Stone Valley

Two people ride mountain bikes toward the camera across a mossy forest trail.
A group of musicians play music together on the porch of a historic stone house.

Stone Valley

Much like the prized marble and slate that’s been dug from its soil over the decades, the Stone Valley is a treasure lying below the surface. It lies at the narrow, quieter southern end of Lake Champlain, and sits on the outskirts of the lofty northern Green Mountains. With its off-the-beaten-track location, the Stone Valley is as much a discovery as a destination. But in fact, one doesn’t have to dig deep into this pocket of southwestern Vermont to uncover its appeal.

Two of the Stone Valley’s biggest draws can be found in its great outdoors. Here is where to tackle the Northeast’s largest ski area, Killington, which keeps the sporty crowd happy all year round with its bike park, golf course, and adventure center. Meanwhile, anglers drop their lines for bass, perch, and northern pike in Lake Bomoseen, the biggest lake completely within the state’s borders. Whether skiing or fishing, hiking or biking, today’s outdoor adventurers are following in the footsteps of early tourists who “took the waters” at Middletown Springs in the 19th century, and vacationed (like President Eisenhower) at Chittenden’s Mountain Top Resort, still a favorite getaway.

The mountains and hills that host the Stone Valley’s four-season recreation scene also provided the raw material that gave the region its name. Quarries here have yielded marble for the U.S. Supreme Court, the United Nations headquarters in New York, and the Tomb of the Unknown Soldier at Arlington Cemetery. And for generations, slate from the hills around Fair Haven has been crafted into fine, durable roofing. A vision of the heyday of Stone Valley quarrying awaits in Proctor, where sidewalks and even a bridge are made of snowy-white marble. Set on Main Street is the Vermont Marble Museum, which invites visitors to explore marble’s vast range of colors and patterns, learn about Vermont marble’s worldwide fame, and watch an expert carver at work.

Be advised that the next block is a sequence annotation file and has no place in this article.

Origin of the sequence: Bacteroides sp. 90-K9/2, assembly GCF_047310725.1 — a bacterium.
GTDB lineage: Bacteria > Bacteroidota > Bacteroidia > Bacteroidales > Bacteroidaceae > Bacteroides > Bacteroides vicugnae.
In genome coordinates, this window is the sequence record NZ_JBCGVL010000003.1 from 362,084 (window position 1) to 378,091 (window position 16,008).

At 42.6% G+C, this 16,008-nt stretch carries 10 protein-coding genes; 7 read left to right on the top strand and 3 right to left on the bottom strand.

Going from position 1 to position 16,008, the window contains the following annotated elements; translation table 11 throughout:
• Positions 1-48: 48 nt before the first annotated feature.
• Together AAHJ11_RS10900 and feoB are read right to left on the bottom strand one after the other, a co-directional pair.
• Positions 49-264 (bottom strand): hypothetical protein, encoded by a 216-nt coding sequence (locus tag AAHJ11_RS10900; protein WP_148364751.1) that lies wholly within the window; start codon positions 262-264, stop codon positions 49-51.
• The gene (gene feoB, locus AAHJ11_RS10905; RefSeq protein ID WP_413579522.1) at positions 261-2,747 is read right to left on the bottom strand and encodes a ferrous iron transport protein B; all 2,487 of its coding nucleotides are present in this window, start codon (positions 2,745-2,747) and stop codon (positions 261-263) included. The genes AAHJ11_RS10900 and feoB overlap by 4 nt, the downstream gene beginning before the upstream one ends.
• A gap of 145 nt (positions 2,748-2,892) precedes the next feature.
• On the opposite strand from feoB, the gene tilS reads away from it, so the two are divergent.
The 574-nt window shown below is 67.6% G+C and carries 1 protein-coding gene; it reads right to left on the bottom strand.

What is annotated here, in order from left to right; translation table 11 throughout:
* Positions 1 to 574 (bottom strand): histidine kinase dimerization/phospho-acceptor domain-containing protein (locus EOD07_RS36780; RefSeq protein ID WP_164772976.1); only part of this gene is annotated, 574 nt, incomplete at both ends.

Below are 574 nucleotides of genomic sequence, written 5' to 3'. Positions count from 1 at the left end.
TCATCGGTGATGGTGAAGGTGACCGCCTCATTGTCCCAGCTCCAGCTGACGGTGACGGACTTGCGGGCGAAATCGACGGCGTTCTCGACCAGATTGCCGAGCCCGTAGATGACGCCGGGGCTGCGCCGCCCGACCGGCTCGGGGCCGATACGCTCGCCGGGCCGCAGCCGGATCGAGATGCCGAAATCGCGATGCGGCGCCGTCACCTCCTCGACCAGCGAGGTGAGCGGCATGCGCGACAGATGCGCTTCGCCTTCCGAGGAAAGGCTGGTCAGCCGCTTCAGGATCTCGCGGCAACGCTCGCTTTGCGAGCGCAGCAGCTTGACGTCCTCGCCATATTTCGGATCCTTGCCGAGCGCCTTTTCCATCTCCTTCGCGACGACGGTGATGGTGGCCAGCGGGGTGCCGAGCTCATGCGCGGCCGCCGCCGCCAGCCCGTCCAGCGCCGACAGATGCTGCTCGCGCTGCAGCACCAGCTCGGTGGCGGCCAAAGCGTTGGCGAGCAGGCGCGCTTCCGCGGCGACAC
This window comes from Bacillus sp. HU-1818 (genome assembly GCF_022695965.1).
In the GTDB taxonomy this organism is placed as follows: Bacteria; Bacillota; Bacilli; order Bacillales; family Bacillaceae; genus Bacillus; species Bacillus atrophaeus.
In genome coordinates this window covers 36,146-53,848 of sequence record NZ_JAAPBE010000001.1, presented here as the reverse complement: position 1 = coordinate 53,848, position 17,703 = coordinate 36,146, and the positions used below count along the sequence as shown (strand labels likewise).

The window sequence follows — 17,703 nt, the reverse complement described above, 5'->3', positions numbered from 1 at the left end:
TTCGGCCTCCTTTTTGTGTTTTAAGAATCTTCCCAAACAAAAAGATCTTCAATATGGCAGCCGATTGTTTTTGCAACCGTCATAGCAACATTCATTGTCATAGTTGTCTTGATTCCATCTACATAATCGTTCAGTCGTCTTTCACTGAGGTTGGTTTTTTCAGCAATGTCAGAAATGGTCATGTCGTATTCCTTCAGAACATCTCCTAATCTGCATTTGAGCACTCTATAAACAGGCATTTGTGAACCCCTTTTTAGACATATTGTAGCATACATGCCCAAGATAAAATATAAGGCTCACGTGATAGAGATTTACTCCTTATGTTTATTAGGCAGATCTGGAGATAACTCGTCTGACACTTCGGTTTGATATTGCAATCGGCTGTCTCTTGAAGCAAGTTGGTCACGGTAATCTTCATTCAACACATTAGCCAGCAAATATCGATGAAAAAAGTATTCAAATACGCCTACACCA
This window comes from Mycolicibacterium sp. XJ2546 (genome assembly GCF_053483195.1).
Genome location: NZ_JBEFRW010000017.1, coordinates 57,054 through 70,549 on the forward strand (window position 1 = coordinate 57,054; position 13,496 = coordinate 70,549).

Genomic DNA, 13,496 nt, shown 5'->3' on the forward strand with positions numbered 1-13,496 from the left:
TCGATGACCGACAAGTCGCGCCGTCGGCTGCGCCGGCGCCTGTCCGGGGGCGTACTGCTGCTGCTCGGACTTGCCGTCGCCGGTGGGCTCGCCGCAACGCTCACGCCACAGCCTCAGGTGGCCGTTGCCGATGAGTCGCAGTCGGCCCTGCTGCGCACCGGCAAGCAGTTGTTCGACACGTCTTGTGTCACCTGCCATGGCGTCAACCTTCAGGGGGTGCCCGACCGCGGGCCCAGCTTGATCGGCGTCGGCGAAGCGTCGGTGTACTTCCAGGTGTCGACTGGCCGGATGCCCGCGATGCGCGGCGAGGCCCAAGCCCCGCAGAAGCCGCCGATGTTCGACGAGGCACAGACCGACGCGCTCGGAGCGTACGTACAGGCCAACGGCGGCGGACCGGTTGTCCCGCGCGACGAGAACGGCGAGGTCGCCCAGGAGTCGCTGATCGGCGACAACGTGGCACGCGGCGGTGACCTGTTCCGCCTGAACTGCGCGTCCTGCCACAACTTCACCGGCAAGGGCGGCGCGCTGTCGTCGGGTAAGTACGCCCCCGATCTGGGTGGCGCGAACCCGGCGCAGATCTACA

The city of Rutland is the Stone Valley’s busy center. Its walkable downtown is dotted with locally owned brewpubs, sidewalk cafés, and restaurants that include Roots, an upscale farm-to-table destination, and zesty international eateries like Taco Fresco and Masala Corner. Among the standouts of the city’s arts and culture scene are the splendidly restored Paramount Theater, a 1914 movie palace repurposed as a performing arts venue, and the Chaffee Art Center, a rambling Victorian mansion whose galleries showcase works by Vermont artists.

Not all of Rutland’s art is indoors, as a stroll around downtown quickly reveals. This is a city of murals, more than two dozen in all, that turn up everywhere from lively Merchants Row to quiet back alleys. In one mural, Batman appears to burst through a brick wall. In another, three tropical fish swim across the side of the Art Deco–style Service Building, a seven-story mini skyscraper that was once the tallest in Vermont. Scattered about the city, too, are sculptures of notable locals, such as ski champion Andrea Mead Lawrence and Martin Henry Freeman, the nation’s first Black college president.

The only thing more abundant than local art may be local food, as one of the oldest and largest farmers markets in Vermont makes its home here. From May to October, the Vermont Farmers Market and Rutland County Farmers Market combine forces in the heart of downtown, offering everything from hemp-infused honey to heirloom vegetables. Often with live music and always with a warm welcome, it’s an essential Stone Valley experience for visitors of all ages to share in.